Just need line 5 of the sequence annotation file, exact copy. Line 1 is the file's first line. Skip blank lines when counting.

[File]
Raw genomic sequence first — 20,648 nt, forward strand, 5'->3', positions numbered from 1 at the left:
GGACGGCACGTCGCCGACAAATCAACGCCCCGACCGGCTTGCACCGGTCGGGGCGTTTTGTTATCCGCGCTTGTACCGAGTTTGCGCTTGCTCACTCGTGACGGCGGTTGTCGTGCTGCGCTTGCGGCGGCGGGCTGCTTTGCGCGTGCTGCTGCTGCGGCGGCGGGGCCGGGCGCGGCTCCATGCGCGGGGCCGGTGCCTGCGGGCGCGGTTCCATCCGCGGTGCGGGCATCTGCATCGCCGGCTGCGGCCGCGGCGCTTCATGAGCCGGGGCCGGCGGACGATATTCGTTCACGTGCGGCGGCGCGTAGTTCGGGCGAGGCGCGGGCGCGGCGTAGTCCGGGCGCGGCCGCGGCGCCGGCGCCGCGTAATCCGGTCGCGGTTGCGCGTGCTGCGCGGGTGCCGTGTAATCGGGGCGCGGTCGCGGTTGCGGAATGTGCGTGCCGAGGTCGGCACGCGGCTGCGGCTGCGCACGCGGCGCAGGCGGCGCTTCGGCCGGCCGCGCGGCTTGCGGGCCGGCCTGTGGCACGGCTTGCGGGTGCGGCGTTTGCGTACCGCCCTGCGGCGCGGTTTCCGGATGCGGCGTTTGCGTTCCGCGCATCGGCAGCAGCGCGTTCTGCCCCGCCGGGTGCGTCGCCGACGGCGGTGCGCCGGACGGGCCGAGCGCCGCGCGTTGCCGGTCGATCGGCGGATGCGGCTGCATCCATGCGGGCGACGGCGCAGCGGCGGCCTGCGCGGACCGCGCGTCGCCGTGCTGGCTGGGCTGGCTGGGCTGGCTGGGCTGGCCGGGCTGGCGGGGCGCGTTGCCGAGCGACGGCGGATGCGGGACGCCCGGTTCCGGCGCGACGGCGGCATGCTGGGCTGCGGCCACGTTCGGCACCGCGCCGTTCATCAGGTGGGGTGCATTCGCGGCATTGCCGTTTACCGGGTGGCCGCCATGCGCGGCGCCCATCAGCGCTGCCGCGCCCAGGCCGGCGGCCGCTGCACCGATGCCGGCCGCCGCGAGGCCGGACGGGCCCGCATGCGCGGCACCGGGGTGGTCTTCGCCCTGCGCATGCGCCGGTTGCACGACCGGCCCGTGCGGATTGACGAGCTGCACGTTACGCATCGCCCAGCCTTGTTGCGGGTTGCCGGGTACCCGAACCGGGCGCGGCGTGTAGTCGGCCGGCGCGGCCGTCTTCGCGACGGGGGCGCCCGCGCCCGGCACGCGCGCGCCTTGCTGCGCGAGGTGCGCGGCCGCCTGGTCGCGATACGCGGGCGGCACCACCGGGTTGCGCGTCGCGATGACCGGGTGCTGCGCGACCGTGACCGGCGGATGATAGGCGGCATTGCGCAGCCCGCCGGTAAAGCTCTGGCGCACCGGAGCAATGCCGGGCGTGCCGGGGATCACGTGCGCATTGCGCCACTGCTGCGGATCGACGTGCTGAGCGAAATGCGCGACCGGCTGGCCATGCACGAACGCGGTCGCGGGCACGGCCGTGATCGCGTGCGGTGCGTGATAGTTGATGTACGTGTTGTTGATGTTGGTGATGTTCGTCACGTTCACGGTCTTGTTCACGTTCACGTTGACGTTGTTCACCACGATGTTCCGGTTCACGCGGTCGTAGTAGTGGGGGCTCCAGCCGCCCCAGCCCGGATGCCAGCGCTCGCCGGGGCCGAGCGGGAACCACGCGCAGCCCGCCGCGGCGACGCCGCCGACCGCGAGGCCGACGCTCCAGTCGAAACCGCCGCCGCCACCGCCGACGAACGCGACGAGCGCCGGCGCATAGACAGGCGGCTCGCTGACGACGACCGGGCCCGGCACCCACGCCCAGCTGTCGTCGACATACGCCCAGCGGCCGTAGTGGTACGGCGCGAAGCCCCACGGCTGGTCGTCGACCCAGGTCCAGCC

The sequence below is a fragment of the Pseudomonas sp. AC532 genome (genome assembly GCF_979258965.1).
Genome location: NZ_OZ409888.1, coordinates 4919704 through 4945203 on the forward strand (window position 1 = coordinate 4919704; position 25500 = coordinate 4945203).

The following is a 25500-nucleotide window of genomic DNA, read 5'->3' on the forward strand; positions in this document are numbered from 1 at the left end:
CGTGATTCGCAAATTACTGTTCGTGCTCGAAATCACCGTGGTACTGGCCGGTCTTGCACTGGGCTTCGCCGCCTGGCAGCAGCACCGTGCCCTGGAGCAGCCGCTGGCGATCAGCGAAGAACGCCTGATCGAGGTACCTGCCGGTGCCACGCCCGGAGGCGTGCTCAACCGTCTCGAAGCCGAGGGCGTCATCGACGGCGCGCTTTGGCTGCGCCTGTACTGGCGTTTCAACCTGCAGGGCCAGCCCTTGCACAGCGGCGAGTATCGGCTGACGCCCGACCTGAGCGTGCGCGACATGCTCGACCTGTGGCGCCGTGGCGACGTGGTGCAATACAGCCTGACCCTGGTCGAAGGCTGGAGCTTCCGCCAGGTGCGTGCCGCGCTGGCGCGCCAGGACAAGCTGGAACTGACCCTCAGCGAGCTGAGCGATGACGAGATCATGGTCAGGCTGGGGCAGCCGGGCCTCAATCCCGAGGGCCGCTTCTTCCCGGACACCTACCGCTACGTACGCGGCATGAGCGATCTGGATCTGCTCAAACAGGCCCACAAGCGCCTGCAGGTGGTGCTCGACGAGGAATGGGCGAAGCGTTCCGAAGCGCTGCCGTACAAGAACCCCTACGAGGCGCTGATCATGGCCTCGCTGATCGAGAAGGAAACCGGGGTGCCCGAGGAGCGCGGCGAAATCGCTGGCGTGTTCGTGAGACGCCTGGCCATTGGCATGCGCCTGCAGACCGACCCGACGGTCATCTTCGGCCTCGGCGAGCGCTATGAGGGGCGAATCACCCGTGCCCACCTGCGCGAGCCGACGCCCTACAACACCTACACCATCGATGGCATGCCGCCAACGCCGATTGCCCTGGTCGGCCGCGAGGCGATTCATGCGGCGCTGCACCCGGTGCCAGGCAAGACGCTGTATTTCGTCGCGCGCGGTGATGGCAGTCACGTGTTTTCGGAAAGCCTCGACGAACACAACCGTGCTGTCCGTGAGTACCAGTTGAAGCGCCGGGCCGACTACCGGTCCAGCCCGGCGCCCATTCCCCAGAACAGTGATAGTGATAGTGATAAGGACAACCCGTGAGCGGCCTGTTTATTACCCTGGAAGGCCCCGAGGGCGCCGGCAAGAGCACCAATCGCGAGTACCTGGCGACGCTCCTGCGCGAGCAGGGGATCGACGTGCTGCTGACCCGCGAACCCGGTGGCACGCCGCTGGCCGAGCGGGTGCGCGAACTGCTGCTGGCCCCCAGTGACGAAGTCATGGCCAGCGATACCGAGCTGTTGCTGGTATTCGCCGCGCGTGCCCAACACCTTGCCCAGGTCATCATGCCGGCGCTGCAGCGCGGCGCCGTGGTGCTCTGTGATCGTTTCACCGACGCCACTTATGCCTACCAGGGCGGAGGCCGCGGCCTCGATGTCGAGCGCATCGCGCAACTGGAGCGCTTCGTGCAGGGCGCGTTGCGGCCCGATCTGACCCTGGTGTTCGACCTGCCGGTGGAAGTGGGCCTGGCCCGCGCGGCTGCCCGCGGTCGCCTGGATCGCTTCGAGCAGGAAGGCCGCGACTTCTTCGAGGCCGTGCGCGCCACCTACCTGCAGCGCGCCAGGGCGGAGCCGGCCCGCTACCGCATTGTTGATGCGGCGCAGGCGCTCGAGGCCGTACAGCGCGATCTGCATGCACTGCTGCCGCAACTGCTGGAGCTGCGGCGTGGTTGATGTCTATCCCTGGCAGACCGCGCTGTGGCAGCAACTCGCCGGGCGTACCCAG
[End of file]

The following is a 25500-nucleotide window of genomic DNA, read 5'->3' on the forward strand; positions in this document are numbered from 1 at the left end: